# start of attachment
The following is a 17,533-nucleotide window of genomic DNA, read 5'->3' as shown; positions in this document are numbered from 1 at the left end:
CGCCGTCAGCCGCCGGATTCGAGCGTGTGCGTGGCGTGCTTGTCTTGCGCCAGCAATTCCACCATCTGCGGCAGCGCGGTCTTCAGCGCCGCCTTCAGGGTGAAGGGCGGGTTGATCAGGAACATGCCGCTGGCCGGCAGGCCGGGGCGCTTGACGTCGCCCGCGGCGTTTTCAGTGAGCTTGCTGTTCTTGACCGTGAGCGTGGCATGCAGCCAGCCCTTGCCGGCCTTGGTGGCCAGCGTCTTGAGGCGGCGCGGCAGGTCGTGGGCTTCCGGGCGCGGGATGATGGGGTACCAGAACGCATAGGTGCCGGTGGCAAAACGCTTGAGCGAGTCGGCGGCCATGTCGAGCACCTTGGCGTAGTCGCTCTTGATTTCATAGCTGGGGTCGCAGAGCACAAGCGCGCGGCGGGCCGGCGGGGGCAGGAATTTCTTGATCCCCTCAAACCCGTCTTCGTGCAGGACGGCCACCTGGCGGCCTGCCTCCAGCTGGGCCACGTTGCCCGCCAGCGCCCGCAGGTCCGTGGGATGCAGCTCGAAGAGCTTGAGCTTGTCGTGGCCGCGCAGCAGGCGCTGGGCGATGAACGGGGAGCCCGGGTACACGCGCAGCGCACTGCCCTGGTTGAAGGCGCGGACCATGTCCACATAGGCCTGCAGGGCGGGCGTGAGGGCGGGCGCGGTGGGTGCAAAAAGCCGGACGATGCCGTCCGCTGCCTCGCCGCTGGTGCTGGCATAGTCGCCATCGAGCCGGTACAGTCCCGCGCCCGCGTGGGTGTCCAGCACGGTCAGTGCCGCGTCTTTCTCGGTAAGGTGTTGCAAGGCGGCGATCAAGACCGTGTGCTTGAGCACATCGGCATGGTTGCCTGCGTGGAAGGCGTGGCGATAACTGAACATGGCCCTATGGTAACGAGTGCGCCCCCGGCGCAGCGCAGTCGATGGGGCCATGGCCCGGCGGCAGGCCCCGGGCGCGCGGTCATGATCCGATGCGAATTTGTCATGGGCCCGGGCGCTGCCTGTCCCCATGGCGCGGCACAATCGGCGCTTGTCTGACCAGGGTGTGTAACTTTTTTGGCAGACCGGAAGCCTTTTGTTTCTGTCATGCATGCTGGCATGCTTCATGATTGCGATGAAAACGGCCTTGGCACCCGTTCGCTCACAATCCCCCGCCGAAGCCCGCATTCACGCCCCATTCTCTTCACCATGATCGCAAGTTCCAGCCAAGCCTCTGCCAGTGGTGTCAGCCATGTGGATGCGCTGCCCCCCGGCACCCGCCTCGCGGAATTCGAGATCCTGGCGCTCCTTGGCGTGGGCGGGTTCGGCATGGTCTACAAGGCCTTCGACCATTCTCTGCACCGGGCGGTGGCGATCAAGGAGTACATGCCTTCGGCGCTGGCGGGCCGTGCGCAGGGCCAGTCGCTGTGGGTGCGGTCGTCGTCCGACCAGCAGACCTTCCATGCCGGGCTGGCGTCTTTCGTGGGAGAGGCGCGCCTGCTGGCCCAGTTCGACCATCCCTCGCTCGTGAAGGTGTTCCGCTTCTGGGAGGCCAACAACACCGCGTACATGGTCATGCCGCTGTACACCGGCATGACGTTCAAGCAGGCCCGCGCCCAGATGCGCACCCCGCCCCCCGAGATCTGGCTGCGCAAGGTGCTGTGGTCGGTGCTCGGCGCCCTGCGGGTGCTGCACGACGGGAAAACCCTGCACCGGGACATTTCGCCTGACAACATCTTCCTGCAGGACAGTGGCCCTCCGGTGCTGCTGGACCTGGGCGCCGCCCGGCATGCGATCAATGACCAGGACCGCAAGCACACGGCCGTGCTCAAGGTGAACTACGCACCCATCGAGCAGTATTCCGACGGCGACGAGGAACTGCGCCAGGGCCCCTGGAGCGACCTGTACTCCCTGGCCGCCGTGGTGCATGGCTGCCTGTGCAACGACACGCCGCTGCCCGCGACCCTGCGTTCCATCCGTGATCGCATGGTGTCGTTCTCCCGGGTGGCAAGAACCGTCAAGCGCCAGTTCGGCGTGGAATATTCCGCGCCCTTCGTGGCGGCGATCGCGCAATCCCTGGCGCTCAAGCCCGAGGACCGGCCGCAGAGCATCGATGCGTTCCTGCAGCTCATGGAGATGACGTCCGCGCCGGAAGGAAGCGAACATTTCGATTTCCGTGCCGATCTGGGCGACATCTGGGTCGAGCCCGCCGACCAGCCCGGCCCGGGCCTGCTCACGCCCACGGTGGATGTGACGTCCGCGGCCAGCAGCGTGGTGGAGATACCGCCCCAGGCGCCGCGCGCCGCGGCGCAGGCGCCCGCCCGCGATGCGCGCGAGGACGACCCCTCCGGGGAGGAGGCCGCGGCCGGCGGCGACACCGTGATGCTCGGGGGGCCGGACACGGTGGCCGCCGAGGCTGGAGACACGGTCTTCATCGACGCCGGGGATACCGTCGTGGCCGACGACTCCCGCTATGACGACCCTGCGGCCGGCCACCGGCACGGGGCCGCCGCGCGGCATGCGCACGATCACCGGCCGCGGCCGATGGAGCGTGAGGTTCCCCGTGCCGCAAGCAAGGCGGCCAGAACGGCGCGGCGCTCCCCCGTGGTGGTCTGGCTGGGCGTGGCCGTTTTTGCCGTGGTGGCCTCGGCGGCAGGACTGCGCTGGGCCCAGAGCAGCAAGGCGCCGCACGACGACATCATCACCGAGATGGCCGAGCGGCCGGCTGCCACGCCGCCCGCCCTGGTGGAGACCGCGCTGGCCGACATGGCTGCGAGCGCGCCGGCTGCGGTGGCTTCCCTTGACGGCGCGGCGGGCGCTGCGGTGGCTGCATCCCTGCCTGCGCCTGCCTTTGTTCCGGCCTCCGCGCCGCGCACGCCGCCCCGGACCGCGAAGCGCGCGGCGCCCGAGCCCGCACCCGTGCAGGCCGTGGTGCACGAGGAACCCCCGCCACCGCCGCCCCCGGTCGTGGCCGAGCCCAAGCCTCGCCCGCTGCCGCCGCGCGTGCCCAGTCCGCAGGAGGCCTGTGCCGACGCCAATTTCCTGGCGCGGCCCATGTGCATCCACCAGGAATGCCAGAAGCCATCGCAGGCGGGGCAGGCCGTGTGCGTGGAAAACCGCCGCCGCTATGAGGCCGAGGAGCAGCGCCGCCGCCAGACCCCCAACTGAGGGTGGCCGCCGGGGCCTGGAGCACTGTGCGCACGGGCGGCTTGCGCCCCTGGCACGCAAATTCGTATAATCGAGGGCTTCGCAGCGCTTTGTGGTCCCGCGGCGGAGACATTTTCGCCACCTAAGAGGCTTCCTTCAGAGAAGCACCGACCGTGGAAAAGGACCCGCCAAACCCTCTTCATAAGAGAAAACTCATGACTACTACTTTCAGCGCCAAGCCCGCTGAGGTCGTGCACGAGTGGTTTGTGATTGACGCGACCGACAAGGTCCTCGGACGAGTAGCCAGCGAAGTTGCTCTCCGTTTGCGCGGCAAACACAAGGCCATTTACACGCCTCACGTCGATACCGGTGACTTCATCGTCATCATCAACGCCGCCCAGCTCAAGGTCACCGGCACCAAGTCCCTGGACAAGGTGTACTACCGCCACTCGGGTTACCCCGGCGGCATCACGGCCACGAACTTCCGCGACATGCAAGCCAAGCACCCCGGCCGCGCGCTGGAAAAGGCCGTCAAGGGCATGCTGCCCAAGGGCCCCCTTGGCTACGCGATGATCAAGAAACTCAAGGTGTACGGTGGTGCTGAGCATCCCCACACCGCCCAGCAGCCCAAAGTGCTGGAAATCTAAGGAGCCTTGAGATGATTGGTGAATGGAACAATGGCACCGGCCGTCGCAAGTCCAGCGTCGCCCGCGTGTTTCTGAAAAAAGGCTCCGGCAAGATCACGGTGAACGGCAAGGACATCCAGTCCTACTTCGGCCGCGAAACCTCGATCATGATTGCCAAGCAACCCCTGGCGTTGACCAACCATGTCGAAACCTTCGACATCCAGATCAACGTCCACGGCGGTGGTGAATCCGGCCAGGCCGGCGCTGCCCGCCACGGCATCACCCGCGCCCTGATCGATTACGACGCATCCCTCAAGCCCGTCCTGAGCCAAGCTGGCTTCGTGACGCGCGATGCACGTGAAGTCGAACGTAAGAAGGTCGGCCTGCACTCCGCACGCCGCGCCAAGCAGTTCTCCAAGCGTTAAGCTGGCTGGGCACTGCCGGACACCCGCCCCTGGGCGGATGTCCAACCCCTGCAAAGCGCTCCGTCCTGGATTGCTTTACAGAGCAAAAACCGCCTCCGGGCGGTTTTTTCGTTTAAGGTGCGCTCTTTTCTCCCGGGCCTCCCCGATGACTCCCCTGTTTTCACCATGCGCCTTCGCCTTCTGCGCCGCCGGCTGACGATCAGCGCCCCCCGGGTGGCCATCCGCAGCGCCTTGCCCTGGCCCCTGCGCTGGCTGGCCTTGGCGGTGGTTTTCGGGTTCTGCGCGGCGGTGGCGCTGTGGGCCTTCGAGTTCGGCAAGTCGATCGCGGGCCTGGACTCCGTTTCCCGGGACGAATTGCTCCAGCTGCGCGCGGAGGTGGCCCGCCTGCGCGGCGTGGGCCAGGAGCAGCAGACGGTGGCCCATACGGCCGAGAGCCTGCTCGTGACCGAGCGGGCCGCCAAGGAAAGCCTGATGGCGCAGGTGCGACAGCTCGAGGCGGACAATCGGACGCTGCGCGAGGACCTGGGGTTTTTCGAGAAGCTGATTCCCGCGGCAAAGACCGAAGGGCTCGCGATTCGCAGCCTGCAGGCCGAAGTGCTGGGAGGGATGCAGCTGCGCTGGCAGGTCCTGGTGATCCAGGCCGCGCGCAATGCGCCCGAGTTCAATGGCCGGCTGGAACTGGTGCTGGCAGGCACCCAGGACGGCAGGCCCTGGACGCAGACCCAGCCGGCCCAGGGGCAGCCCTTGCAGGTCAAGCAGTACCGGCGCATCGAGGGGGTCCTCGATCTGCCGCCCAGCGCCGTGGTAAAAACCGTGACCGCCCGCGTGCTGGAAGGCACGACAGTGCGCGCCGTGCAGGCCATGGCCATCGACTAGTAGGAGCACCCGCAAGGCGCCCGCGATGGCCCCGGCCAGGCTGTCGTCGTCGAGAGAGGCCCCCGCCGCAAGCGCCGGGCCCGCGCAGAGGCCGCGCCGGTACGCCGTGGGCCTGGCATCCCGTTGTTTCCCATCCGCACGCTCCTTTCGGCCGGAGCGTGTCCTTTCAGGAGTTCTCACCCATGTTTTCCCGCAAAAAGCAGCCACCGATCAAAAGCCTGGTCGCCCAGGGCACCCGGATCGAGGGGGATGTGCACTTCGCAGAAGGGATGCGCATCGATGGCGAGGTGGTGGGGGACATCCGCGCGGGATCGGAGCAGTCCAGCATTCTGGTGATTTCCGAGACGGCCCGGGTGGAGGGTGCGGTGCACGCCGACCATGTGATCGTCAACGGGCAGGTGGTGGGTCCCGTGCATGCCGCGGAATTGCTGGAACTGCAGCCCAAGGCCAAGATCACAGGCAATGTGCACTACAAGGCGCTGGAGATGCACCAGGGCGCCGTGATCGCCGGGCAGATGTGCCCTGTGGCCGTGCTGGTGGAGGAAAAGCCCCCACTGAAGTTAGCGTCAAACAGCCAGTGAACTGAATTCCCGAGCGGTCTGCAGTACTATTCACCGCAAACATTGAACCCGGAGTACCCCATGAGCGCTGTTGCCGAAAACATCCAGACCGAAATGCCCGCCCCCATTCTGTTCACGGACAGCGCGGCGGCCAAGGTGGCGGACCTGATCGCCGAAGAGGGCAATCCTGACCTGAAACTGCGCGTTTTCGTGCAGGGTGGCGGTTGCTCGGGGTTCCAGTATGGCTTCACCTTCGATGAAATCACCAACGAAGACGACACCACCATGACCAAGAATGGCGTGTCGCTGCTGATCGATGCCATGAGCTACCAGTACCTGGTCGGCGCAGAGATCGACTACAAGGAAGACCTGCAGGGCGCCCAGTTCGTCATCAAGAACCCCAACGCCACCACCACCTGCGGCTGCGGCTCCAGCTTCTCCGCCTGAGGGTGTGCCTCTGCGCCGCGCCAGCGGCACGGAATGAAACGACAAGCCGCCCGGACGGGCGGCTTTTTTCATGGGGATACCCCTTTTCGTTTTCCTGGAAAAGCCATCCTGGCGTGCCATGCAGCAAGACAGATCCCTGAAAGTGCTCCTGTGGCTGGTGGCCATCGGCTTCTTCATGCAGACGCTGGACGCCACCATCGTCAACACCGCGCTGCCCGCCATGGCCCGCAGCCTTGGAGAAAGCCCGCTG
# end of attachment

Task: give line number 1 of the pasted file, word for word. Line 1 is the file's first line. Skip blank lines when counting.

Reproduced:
The following is a 17,533-nucleotide window of genomic DNA, read 5'->3' as shown; positions in this document are numbered from 1 at the left end: